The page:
First, PED is responsible for oversight of school budgets that account for around $2.5 billion in New Mexico tax dollars annually.
Second, PED is perhaps the leading driver of reform in state government. In just the first term of Gov. Susana Martinez, and under the leadership of education chief Hanna Skandera, the state has adopted a more accountable system for evaluating schools, is in the process of doing the same for teachers, and as a result has brought up student proficiencies in targeted grades and helped boost graduation rates. But reform is not an excuse for a lack of fiscal accountability.
Third, Auditor Hector Balderas seems as concerned with PED’s handling of special education funding as he is with its financial oversight of state-chartered schools. That, despite the fact the Legislature, not PED, appropriates education funds and the federal government’s questioning of state special ed funding is based on a formula that puts getting money out the door above providing quality programs that deliver results.
This focus seems skewed, considering that 185 of the 207 findings in the 2012 audit are related to the state’s more than 50 charter schools. And considering the handful of mismanagement nightmares in the state’s charter schools arena – money scandals involving nepotism and six-figure salaries – it is vital PED provide sufficient oversight to ensure trust and confidence in this important public school choice.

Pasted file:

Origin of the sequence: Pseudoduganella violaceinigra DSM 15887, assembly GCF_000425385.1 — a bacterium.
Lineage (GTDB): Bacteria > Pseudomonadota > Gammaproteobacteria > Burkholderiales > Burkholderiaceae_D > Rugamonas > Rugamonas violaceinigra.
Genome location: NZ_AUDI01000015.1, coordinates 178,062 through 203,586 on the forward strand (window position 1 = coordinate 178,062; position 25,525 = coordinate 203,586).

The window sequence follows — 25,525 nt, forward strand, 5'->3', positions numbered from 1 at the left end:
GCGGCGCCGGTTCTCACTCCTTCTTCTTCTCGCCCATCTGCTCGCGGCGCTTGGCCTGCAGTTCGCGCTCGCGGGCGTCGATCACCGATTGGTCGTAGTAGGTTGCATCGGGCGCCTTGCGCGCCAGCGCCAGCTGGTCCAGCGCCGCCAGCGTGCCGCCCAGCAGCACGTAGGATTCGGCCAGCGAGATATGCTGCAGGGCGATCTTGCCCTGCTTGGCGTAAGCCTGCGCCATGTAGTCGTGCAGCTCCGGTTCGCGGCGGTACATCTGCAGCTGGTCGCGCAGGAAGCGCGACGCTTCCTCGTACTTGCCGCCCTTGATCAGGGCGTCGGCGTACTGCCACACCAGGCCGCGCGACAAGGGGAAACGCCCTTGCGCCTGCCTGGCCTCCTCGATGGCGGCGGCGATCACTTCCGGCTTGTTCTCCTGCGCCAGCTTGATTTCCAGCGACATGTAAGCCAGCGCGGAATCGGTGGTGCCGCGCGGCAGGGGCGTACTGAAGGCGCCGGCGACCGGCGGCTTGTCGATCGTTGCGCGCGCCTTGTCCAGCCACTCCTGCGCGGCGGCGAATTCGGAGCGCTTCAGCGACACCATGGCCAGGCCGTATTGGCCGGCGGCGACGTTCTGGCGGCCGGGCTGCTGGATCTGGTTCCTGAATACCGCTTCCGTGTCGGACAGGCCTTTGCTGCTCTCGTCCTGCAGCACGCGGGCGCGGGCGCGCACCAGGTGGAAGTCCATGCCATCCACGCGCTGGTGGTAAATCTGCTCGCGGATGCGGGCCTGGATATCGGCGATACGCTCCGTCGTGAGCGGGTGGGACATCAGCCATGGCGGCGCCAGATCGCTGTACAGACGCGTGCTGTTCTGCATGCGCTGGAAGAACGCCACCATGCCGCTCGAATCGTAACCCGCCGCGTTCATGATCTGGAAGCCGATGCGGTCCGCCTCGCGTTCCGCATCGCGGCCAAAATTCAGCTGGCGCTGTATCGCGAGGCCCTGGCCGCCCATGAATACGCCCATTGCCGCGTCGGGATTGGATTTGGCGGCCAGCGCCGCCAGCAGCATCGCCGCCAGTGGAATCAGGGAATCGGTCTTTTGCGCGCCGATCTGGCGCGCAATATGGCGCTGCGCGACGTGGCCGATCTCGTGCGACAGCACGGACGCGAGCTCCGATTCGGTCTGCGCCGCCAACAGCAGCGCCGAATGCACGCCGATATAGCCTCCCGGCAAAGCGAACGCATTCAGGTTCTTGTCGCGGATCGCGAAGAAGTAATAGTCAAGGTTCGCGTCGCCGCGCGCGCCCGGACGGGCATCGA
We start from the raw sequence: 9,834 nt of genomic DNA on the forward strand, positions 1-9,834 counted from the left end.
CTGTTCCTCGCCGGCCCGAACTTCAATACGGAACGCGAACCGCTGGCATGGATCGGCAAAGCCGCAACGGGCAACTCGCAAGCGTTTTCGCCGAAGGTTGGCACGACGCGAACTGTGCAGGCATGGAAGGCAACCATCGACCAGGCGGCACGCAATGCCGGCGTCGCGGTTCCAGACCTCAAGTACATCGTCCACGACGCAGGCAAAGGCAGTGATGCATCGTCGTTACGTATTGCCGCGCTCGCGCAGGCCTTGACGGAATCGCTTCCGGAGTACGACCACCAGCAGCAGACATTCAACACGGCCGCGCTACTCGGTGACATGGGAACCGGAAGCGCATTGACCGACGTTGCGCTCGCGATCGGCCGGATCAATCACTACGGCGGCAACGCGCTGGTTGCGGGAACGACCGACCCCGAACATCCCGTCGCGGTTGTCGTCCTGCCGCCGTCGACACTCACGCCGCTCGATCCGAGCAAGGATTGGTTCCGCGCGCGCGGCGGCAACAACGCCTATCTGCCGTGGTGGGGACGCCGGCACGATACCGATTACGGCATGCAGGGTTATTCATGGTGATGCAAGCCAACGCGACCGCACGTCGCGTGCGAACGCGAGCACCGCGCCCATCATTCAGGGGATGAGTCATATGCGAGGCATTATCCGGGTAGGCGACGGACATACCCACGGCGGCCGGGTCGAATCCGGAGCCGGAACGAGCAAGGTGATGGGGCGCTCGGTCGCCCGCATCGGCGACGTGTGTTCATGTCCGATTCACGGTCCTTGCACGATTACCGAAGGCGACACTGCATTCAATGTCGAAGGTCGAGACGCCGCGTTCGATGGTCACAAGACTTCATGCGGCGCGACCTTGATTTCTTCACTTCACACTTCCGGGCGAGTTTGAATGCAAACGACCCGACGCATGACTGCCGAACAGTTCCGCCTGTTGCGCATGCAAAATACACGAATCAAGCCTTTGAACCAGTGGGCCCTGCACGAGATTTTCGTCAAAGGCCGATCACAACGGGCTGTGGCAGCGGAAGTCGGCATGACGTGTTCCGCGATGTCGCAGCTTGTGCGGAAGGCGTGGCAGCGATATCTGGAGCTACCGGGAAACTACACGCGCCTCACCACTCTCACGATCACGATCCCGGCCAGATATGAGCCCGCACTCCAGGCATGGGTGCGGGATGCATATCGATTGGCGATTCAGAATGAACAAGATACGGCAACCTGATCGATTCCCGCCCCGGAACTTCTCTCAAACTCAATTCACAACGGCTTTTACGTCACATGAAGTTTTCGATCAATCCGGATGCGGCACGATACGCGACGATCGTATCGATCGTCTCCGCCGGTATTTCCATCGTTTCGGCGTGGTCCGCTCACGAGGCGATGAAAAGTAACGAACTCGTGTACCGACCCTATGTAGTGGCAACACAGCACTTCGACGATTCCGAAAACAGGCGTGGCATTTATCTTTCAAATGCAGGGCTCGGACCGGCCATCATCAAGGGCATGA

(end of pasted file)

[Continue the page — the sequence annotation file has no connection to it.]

Balderas should prioritize the findings and place blame where it belongs. And PED should stand by its vow to work with Balderas, though officials dispute some of the audit findings.
Delivering a detailed, on-point response to taxpayers, educators, parents and students is vital to the agency returning the focus where it belongs – on reforming and improving the public education system.
This editorial first appeared in the Albuquerque Journal. It was written by members of the editorial board and is unsigned as it represents the opinion of the newspaper rather than the writers.